Embracing the RPI community’s smarts

Administrators short students of responsibility

During my time as an RPI student from 2005–2009, I was privileged to have numerous opportunities to learn, grow, and flourish not only in the academic halls of Rensselaer, but in the Student Government Suite as Grand Marshal, on stage of Mother’s with my fellow Idiots, on the volleyball court alongside student athletes, and as a protest leader on the steps of Sage Dining Hall during Uprise at Five. These diverse leadership experiences left an indelible imprint on my sense of self and brought me closer to the RPI community by building empathy, compassion, and camaraderie. The unshakable bond created through shared experiences means, seven years after graduation, I still call my RPI peers amongst my closest friends, friends who I know will support and guide me through the rest of my life. Every student at RPI deserves the opportunity to take part in rich leadership activities, all grounded in and supported by an independent Student Union.

The Uprise at Five protest in February of 2009 was precipitated by a series of poorly implemented and poorly communicated policy actions and was co-led by my peers in student government, Residence Life, Greek life, and many other student communities, as each felt shut out of the creation of policies that governed the very communities to which they belonged and cared so deeply about. I’m saddened to see recent events on campus mirror so closely what we experienced seven years ago.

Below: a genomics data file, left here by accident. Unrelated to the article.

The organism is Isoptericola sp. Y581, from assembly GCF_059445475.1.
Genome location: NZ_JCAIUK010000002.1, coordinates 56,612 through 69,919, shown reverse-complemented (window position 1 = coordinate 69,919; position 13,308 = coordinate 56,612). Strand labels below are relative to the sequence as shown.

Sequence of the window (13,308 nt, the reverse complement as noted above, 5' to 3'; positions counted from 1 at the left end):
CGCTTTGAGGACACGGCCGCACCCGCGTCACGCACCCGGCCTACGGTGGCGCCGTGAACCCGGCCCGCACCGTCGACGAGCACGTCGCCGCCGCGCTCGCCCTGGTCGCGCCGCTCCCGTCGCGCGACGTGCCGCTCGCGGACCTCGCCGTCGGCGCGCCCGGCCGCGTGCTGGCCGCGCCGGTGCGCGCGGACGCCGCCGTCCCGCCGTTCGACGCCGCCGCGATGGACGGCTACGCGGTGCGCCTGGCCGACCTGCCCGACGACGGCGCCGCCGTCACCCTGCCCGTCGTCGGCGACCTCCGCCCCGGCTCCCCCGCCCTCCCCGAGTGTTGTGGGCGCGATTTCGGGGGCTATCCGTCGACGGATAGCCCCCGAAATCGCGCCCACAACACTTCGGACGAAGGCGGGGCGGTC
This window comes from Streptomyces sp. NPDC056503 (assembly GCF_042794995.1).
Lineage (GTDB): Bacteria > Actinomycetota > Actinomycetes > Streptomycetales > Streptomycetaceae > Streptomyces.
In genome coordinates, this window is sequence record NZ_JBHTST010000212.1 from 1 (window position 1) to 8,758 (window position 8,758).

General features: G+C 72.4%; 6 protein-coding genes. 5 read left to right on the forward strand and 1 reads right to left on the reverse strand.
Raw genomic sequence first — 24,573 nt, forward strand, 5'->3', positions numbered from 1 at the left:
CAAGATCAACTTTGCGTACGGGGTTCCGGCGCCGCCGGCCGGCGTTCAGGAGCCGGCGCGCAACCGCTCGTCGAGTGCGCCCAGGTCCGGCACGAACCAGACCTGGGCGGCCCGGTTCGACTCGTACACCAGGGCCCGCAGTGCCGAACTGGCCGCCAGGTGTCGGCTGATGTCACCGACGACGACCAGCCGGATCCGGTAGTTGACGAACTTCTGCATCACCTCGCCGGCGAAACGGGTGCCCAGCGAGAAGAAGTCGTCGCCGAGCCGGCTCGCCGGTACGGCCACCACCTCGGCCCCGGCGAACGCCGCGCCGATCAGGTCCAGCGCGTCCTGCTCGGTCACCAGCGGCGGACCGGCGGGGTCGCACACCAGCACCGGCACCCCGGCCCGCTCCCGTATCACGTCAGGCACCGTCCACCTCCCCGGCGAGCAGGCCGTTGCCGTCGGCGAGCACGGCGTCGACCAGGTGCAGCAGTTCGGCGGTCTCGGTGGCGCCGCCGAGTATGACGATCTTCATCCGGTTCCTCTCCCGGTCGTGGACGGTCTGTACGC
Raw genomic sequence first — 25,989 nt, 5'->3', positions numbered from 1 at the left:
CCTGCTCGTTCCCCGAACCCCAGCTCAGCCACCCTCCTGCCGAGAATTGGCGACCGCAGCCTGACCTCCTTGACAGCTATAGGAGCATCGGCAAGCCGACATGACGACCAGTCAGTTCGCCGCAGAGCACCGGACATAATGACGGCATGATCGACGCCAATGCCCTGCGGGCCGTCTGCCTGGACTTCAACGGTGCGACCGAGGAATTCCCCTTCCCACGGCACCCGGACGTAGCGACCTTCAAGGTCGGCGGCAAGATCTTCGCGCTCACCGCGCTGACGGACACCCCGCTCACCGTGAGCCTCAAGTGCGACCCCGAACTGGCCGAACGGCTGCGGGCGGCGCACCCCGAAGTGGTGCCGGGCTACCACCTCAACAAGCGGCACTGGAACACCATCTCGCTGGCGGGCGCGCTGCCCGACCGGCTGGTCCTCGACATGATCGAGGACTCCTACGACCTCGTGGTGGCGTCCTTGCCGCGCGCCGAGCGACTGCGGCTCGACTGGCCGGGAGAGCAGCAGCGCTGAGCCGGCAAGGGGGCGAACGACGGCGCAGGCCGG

As Grand Marshal, the argument I often heard from administrators was that current students don’t have the foresight, expertise, nor depth of knowledge in student life theories and practices to know what’s best for tomorrow’s students. In hindsight, this logic is still bunk. I currently support the largest effort to expand computer science to K–12 students in the country, and the very ethos of my work is human-centered design—I take great pains to co-design all policies and practices with end-users not only to ensure buy-in, but to ensure we’re creating policies that truly meet the needs of the people we serve.

My hope is that the Board of Trustees and the RPI administration will take a human-centered approach and carefully consider the calls of today’s student leaders and alumni. RPI students deserve a clear pathway and connection to the administration, the Board of Trustees, and the freedom to independently operate the Rensselaer Union.

Kara Chesal ’09